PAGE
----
But one extraordinary fact about the English top-flight now is that every club from top to bottom earns between £62m and £100m in central income each year from the Premier League and the majority are capable of paying £2.3m-a-year salaries - and do.
Given the relatively modest pay levels at the vast majority of leagues and even at most clubs even in Europe's 'Big Five' leagues, the financial advantage of Premier League clubs should mean, in theory, they can offer more attractive terms and attract better players than those leagues and clubs.
That is the theory at least. Whether the league makes the most of its richest is explored elsewhere in the study.

The Premier League remains the most attractive football division in the world for global footballing talent, with more than 100 stars of the 2014 World Cup finals making a living at the 20 top-flight clubs.
Although Spain is widely — and rightly — seen as the destination of choice for a handful of the very biggest names, including Cristiano Ronaldo, Lionel Messi, Luis Suarez, Neymar and James Rodriguez, it is not so much La Liga as a whole that is the draw than its two biggest clubs, Real Madrid and Barcelona.
Spain as a whole is home to only 50 players on show at last year’s World Cup, whereas the Premier League leads the way with 112 such players, ahead of Serie A (with 81) and Germany’s Bundesliga (75).

Big names from most of the ‘smaller’ leagues providing dozens of players to the World Cup include the Russian Premier League (34), Turkey’s Super League (26), Liga MX in Mexico (26) and America’s MLS (24).
Another measure of each’s league’s ‘pulling power’ is their clubs’ ability to spend large sums on transfer fees to help lure big names.
In this respect, La Liga — or rather the big two clubs there — led the way in 2014, with Barca’s signing of Suarez for around £75m being La Liga’s biggest buy.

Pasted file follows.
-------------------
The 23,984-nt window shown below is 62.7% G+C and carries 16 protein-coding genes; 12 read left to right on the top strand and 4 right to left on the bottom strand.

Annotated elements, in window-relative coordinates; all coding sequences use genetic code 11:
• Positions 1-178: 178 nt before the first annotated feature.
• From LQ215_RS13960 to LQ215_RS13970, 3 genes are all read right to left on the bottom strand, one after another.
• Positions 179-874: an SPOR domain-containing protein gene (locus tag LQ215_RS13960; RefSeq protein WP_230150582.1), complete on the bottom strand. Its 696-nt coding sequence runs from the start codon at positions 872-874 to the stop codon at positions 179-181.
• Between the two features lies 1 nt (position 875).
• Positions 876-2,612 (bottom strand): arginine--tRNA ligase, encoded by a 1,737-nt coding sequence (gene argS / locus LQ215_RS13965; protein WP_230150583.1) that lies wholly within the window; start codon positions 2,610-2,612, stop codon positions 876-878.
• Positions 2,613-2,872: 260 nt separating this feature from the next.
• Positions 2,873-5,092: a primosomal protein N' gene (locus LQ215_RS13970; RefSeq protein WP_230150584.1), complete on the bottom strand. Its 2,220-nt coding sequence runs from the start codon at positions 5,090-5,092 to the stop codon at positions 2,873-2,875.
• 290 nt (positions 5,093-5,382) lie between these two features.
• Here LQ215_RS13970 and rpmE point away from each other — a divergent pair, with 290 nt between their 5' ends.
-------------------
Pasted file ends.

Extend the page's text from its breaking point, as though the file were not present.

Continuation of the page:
The Premier League’s biggest buy was Di Maria by United (£59.7m), whereas the biggest buys in Italy and Germany were both around the £20m mark.
Only four other leagues in the world had any top-price 2014 purchase at £10m or more: PSG in France bought David Luiz for £50m, Zenit of Russia bought Javi Garcia for £13m, Santos of Brazil signed Leandro Damiao for £10.2m, and Fulham of the Championship bought Leeds’ Ross McCormack for £11m.
 
Premier League attendance levels last season were the highest in England’s top division for 64 years and more people attend Premier League games than in any league in the world at almost 14 million.
Only Germany’s Bundesliga can top the Premier League in terms of fans attending per game.
The Bundesliga’s figure of 42,609 fans per game is the biggest average in world football and the second biggest average in global professional sport — after America’s NFL.

The Premier League averaged 36,695 fans per game last season to be the second best attended football league per game by some margin ahead of La Liga in third (26,955 fans per game), followed by Italy’s Serie A (23,385), with Mexico’s LigaMX (22,271) pushing France’s Ligue 1 (21,155) out of the top five.
The Dutch Eredivisie and MLS in the USA and Canada are the seventh and eighth best attended leagues with more than 19,000 fans per game each.

The study looked at 34 leagues around the world, including the top divisions from 33 nations across Europe, the Americas, Asia, Africa and Australia — plus the Championship from England.
The Premier League has the biggest aggregate attendance (13.94m), with the Bundesliga (13m) second and La Liga (10.2m) third, followed by the Championship, where the 552 games between the 24 teams were watched by 9.2m last season.
The Scottish Premiership is 21st on the list of 34 with 10,228 fans per game but that is down considerably since Rangers were demoted. It will be down again this season, with both Hearts and Hibs playing outside the top flight.


The Premier League is often described as the most exciting division in world football, and it certainly matches Spain’s La Liga when it comes to scoring, with the rival leagues almost identical in terms of goals per game.
But both are outstripped by Germany’s Bundesliga among their ‘Big 5’ league rivals and fans of nine other major leagues around the world see more goals per game.
The Austrian Bundesliga has more goals per game than anywhere, pipping the Dutch and German leagues.
Scotland’s Premiership is a middle-ranking league in goals terms, with 2.75 scored per game last season putting it in 13th place.

The Premier League remains the most attractive football division in the world for global footballing talent, with more than 100 stars of the 2014 World Cup finals making a living at the 20 top-flight clubs.